Monday, June 9, 2008
A Rose is a Rose, But it Ain't Pink.
Color is a very important component of a brand. It can be a differentiator: Coke is red, Pepsi is blue. It can be a uniter: Green means healthy and or, well "green." Color can be natural (brown) or unnatural (blue raspberry). Colors can be corporate (blue and gray) or fun (yellow and orange). The colors of your brand should be meaningful, even if they are just meaningful to you.
Taking time to create a color palette that is reflective of your brand is essential, in my opinion, to the brand promise. Don't show me a rainbow, but then be conservative. Don't look rugged, but then sell me flowers. Finally, don't be all frou frou and expect me to take you seriously.
Of course, different colors may reflect your brand if used in a consistent way - especially if your brand IS color. A few years ago, when I worked at the world's largest beauty company, I was editor of the company magazine. The palette of each quarterly issue of the mag reflected the palette of that season's runway. (You'll notice that certain color palettes are "big" every season. And you'll find many of the same tones used in cosmetics, home furnishings and of course, fashion.) Since cosmetics and fashion are integrally linked, the color palette of the magazine was always right on. And further more, you could always guess the timing of a past issue just by the palette. The magazine even received a Color Award from Pantone - the authority on color. That's how important color is to me.
Color defines a brand like scent defines a spice. In the case of Savvy Auntie, the choice of color also had to be personal since Savvy Auntie is a reflection of me. But it also had to reflect every Savvy Auntie and the "Playful Luxury" branding we were going for. The color had to define the brand.
Luxury is often reflected with metallics (difficult to achieve online) and black. So we knew that black would be part of the palette to ground Savvy Auntie in it's own richness. But how would we color in Playfulness?
Often the best way to describe the type of color palette you want achieved is by expressing the experience one might feel when seeing it. I told the agency that I wanted the Savvy Auntie Community to feel like walking into a local The Container Store on the hottest day of the summer, feeling the fresh cool air as the doors open, and seeing a lot of white, with spots of organized color (i.e. the containers) throughout. I wanted open and airy, with gorgeous, playful, bright, delicious, color peeking around everywhere.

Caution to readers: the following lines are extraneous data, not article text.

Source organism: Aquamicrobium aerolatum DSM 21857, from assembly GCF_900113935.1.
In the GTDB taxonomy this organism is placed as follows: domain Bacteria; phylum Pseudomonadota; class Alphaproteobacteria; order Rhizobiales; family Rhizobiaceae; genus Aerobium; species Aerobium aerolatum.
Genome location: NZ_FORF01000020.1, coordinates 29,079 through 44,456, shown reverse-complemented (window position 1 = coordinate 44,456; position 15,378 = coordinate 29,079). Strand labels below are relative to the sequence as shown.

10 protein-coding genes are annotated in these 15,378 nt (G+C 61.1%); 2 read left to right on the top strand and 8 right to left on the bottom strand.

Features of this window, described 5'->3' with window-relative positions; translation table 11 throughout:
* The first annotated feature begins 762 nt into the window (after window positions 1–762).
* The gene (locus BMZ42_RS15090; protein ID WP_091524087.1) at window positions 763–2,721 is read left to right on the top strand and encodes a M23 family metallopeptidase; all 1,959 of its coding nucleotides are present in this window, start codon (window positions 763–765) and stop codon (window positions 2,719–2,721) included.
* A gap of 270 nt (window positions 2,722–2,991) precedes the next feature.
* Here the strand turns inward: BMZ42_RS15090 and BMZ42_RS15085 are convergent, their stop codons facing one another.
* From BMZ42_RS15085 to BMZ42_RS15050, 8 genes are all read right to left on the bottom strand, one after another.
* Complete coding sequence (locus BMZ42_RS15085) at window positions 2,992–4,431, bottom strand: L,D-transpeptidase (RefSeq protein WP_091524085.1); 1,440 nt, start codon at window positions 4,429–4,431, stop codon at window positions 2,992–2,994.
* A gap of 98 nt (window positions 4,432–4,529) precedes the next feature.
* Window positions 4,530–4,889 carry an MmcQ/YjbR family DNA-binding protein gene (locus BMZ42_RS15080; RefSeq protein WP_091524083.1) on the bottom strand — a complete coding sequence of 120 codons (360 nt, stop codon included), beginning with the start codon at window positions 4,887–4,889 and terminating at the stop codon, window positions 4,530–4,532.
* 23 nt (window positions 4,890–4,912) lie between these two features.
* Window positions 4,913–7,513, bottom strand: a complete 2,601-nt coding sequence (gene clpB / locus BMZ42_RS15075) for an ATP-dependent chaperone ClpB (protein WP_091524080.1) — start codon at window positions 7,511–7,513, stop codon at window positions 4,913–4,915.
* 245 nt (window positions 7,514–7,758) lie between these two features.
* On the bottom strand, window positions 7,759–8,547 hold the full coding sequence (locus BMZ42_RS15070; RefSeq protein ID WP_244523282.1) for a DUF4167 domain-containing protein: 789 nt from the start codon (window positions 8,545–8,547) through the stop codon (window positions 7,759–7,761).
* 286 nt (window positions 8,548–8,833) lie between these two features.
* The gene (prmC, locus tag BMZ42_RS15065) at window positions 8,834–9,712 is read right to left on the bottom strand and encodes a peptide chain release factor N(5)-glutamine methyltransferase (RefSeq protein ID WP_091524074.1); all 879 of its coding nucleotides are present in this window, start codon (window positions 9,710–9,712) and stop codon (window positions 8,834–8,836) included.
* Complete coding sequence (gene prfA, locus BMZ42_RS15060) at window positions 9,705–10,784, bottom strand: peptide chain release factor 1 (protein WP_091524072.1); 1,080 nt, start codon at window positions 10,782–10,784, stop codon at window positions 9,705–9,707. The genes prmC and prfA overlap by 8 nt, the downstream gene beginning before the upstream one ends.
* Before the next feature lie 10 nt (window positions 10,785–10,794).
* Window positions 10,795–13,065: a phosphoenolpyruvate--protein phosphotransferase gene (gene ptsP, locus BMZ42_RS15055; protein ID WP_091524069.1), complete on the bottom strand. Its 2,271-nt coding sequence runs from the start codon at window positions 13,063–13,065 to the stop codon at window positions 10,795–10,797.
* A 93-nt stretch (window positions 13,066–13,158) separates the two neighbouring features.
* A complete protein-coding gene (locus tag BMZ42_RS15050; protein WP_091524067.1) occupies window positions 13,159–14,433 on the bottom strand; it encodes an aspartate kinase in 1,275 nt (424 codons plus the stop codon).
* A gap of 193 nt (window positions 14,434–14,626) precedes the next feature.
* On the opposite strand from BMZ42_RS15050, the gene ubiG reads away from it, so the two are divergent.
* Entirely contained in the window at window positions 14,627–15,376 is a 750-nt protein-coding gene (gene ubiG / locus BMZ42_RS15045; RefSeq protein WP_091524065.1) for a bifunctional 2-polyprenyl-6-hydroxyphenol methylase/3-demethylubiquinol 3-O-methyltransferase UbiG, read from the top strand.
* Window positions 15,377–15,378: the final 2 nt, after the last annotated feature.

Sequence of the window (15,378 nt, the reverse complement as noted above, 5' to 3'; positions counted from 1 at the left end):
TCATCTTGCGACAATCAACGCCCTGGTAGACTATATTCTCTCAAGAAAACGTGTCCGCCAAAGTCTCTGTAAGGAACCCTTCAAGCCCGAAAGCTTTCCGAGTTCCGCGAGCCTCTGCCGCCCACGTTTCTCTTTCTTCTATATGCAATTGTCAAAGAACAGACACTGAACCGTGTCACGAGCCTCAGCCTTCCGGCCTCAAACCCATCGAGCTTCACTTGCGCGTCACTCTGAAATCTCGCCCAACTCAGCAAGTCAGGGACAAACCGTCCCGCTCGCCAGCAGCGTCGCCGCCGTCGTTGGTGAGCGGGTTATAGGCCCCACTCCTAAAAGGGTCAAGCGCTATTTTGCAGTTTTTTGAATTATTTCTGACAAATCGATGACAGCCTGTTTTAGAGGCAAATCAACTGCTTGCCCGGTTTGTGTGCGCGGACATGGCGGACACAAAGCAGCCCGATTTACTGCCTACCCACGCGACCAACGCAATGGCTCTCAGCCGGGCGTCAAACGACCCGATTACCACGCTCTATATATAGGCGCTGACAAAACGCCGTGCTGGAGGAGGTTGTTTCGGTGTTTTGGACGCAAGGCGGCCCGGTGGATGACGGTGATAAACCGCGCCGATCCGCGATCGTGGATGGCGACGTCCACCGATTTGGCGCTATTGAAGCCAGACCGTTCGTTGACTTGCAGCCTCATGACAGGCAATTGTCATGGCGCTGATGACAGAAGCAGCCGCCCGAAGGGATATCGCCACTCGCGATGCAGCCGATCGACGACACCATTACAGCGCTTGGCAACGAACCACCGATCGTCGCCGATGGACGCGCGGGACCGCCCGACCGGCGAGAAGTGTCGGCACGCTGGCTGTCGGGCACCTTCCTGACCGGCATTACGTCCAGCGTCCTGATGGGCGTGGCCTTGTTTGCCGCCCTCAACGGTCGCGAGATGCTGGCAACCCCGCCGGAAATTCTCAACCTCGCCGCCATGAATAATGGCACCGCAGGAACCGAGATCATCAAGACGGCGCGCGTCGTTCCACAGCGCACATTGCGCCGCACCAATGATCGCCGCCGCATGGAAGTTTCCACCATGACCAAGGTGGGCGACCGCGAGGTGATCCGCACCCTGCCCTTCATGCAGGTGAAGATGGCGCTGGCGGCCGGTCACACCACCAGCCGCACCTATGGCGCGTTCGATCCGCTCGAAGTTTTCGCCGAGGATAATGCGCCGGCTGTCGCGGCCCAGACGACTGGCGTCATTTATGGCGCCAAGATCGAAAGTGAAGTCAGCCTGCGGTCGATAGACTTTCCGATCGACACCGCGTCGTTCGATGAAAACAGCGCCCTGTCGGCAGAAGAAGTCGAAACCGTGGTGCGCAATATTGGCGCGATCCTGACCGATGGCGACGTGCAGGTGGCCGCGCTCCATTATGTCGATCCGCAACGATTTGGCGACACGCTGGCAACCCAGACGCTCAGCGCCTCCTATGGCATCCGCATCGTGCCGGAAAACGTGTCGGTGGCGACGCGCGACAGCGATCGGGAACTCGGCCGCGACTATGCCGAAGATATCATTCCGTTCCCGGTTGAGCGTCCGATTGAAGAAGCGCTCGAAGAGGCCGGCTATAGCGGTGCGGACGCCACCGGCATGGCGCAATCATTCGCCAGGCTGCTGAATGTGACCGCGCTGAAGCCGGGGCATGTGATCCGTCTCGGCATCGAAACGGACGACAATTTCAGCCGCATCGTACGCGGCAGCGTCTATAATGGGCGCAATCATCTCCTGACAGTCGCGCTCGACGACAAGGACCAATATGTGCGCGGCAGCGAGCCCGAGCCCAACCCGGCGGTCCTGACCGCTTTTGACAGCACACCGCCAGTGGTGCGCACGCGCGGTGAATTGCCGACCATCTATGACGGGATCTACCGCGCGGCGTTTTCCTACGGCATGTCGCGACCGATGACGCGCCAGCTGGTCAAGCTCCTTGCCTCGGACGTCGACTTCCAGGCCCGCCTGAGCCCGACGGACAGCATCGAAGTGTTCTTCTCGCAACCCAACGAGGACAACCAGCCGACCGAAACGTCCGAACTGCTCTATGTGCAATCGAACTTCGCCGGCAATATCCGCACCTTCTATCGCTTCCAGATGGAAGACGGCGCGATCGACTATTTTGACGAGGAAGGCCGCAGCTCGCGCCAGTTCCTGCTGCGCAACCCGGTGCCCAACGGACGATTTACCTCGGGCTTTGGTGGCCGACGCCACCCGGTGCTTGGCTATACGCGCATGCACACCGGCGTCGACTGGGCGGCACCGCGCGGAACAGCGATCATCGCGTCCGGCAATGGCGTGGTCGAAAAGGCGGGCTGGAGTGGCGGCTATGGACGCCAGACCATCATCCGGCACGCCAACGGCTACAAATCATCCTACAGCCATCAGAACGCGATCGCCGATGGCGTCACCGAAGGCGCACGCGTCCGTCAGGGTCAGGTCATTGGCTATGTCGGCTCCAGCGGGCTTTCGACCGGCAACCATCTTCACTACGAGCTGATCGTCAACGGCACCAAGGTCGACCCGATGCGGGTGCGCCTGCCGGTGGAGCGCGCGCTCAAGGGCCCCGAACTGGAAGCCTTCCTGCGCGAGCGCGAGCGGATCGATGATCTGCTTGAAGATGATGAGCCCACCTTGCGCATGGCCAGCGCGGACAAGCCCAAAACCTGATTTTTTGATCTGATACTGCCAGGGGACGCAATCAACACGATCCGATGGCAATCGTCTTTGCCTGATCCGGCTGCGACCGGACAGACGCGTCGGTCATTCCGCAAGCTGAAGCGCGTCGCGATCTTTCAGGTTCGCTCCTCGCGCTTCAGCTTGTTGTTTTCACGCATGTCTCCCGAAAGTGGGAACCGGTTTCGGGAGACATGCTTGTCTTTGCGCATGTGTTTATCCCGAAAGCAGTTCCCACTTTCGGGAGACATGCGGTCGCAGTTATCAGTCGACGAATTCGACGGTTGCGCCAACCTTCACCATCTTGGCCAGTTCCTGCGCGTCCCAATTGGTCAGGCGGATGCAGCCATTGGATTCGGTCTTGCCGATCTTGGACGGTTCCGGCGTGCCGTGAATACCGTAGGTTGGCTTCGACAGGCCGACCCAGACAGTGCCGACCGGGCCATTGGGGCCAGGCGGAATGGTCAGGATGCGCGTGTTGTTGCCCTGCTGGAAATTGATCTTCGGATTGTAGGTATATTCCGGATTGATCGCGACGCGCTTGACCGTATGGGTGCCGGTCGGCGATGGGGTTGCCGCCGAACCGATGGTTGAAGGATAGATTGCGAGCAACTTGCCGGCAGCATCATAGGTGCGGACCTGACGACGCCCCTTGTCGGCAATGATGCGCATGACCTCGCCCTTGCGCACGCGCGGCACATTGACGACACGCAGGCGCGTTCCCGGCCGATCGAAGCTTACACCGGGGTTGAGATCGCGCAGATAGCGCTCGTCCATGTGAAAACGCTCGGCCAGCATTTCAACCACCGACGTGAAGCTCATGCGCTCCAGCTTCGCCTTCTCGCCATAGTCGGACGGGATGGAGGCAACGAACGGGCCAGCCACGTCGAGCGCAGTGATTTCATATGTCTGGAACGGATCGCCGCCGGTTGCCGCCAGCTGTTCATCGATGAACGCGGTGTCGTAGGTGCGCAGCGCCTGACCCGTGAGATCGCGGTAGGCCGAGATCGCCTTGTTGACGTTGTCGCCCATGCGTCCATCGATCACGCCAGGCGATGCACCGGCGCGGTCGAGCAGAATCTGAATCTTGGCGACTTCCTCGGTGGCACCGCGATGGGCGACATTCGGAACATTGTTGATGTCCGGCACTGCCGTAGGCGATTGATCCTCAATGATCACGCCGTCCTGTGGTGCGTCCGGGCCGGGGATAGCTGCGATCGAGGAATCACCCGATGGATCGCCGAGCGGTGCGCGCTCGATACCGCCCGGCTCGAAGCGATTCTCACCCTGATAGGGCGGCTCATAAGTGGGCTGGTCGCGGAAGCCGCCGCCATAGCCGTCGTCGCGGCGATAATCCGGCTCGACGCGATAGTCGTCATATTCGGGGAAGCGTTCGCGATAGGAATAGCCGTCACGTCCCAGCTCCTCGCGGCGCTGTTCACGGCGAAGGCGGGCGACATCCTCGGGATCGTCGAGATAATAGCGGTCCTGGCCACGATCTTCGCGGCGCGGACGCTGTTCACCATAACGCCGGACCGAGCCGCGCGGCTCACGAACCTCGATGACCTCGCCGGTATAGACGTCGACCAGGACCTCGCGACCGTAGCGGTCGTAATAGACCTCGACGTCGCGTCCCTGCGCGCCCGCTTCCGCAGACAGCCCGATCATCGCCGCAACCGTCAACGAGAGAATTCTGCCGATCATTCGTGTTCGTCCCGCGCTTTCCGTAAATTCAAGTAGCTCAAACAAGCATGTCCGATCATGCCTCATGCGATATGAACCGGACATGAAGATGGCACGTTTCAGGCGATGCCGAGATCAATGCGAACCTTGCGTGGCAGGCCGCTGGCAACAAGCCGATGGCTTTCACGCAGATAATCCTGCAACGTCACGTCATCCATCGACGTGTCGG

So, we had black/luxury, white/open and airy, and color yet to be defined. Colors that resonate with me the most are warm tones with a shade of coolness and cool tones with a warmer side. This means blue reds, reddish pinks, and warm blue tones like teal.
I loved the pinks and reddish pinks I was shown. They were perfect, not too girly, not too grandmother of the bride, and very 'empowered woman.' These colors would be primary. The whites we chose had to be clean, but not cold. And black was black, unless it was just a shade under to give it more warmth and texture.
We threw in a few other colors, to empower the primary tones, and then played around with the colors as the site was being further developed. (We ended up added a fresh citrus green for a light punch of color and used less of the golden yellow tone that looked like gold gone soft)
What you see above is the color palette that defines Savvy Auntie and our Playful Luxury branding. Some colors are repeated in near similar shades, reflecting the ratio of use.
The Savvy Auntie flower, currently resting on our holding page at www.savvyauntie.com, along with the Nomination for Beta pages that follow it, are a perfect reflection of our color palette.
If the company name is the 'identity,' it's brand the 'promise,' then the color pallete is the world it all lives in. Savvy Auntie is my name, my brand is my promise, and I warmly welcome you to my world.
I hope when the site launches, you will feel right at home. Or at least, love the decor.